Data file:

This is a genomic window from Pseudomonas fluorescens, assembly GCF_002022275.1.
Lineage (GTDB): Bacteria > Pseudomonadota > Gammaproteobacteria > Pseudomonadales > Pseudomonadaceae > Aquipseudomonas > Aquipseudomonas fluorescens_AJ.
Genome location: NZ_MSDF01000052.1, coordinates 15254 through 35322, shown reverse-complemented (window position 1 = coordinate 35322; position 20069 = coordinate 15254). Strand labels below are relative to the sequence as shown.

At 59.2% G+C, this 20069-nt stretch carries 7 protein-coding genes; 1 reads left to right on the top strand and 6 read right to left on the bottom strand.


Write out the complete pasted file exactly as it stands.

This is a genomic window from Pseudomonas fluorescens, assembly GCF_002022275.1.
Lineage (GTDB): Bacteria > Pseudomonadota > Gammaproteobacteria > Pseudomonadales > Pseudomonadaceae > Aquipseudomonas > Aquipseudomonas fluorescens_AJ.
Genome location: NZ_MSDF01000052.1, coordinates 15254 through 35322, shown reverse-complemented (window position 1 = coordinate 35322; position 20069 = coordinate 15254). Strand labels below are relative to the sequence as shown.

At 59.2% G+C, this 20069-nt stretch carries 7 protein-coding genes; 1 reads left to right on the top strand and 6 read right to left on the bottom strand.